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  • Writer's pictureAmmar, R. & Izzaty, N.

Karst Series - The Pinnacle Lake of Malim Nawar

Special Appreciation: This article was made possible by the Kinta Valley Watch.

Malim Nawar pinnacle lake main photo

Accompanying music: Coloratura ~ Coldplay

Kinta Valley is a region of limestone wonders. Of course, the most recognizable ones are the giant karst towers and mogotes decorating its plains - eroded mountains of ancient marine life deposits that form Perak's signature natural landscape. Much less noticeable than these dramatic hills, however, is the vast underground limestone layer that forms the bedrock for the region. Due to soil erosion or human development, smaller features from this buried limestone layer are sometimes exposed on the surface in the form of interesting outcrops and formations sprinkled across the valley.


For this trip, we joined Kinta Valley Watch (Pemerhati Lembah Kinta) to visit such a site in Kampar; the Pinnacle Lake of Malim Nawar.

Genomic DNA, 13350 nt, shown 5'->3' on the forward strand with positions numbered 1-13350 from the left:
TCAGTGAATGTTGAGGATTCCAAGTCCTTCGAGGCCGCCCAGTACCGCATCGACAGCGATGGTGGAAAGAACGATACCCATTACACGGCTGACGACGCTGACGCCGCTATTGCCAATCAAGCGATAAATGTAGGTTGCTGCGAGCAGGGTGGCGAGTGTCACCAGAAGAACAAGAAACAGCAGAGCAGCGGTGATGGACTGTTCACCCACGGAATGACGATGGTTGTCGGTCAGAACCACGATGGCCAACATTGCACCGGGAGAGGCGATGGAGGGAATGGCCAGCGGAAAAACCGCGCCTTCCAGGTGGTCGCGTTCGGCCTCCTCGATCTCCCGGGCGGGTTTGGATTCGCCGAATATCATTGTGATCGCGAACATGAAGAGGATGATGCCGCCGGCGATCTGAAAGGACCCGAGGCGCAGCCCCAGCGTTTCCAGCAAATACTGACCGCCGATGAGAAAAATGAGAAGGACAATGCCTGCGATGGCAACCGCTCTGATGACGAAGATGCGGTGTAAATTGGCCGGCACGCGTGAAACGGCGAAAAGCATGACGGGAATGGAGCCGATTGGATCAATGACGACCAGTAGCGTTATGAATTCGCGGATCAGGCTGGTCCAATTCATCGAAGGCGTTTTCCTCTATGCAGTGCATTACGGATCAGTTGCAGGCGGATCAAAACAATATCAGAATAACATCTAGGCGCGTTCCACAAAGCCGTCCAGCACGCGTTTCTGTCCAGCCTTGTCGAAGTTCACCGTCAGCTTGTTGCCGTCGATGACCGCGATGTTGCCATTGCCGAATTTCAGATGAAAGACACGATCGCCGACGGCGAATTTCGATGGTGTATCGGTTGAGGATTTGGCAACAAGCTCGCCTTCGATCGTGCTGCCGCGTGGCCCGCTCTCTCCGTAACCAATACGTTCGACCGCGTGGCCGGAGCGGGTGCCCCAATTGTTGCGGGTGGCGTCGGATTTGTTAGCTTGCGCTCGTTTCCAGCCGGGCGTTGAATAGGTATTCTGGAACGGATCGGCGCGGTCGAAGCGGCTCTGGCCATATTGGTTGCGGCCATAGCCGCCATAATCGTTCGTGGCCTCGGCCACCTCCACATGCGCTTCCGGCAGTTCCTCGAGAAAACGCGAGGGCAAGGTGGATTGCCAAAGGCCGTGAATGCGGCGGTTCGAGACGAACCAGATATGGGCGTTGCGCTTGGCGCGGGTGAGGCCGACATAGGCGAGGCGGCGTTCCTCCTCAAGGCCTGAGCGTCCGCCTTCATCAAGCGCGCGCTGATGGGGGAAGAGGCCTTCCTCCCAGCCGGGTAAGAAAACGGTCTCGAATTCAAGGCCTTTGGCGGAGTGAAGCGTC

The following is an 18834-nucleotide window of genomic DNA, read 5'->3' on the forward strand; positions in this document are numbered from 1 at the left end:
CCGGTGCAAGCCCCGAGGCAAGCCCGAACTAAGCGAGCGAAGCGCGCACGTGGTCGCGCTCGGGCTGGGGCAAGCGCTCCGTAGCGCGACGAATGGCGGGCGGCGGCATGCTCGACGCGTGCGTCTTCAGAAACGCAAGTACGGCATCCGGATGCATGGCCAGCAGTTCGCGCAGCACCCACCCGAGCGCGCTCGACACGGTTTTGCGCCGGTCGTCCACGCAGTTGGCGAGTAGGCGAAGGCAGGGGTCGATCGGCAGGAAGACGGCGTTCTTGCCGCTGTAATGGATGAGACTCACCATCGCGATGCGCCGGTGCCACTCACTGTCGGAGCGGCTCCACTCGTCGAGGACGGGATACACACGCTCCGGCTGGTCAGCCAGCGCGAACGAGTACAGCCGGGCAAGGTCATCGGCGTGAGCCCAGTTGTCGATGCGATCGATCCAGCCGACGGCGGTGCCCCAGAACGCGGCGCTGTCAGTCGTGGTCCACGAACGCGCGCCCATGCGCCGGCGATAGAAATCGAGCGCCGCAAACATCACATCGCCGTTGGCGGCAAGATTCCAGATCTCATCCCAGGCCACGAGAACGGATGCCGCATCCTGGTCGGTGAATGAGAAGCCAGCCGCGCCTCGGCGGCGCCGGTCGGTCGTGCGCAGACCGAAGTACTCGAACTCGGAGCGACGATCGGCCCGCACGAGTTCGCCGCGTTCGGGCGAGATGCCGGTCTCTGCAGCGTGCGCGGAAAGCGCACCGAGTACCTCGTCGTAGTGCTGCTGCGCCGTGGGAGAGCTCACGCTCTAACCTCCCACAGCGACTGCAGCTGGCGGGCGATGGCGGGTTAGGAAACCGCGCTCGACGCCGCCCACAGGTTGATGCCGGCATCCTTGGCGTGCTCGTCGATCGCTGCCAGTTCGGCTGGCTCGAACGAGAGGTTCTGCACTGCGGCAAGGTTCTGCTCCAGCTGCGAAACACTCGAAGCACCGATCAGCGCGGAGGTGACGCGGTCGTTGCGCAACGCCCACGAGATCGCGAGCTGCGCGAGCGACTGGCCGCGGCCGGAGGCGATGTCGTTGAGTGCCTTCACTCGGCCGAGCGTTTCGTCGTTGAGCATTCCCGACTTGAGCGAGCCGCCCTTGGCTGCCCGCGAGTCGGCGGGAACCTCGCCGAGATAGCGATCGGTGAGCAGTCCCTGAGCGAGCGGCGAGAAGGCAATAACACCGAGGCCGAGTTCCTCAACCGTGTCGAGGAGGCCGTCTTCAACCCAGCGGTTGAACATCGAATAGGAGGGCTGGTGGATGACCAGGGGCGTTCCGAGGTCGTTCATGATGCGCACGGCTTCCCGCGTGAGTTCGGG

Malim Nawar pinnacle lake

Limestone islands appear to rise from a pristine lake.


Finding the place was made possible by the passionate work of Perak's Kinta Valley Watch, who organized a site visit in accordance to their 2024 'Karst Appreciation Month' campaign. Tagging along with their team and a group of nature enthusiasts, we traveled to the Kampar district, about 40 minutes of driving southward from Ipoh.

Malim Nawar

The old town of Malim Nawar.

Malim Nawar map from Ipoh

Map of Malim Nawar from Ipoh.


As we got closer to our destination, we made our way through the main road, passing across the quiet town center of Malim Nawar and the railway tracks. After a brief stop at a group checkpoint, we proceeded to drive a bit deeper into an unassuming patch of land near Kampung Changkat Baru via an unpaved trail surrounded by tall grass and patches of trees. Judging by the fine white sand around us, it was clear that the area was once a part of the mining industries during the tin mining heydays.

Malim Nawar Pinnacle Lake location

Closer map of Malim Nawar showing numerous ex-mining ponds and historical buildings.

Malim Nawar

View from the top of the railway overpass near the town center. The railway tracks pass through below.

Malim Nawar pinnacle lake batching plant

A concrete batching plant beside the entrance to the unpaved road. The plant may have been set up years before to utilize the mining sand for building materials.

Malim Nawar pinnacle lake road towards

White sand on the trail, a common remnant of tin mining in Perak.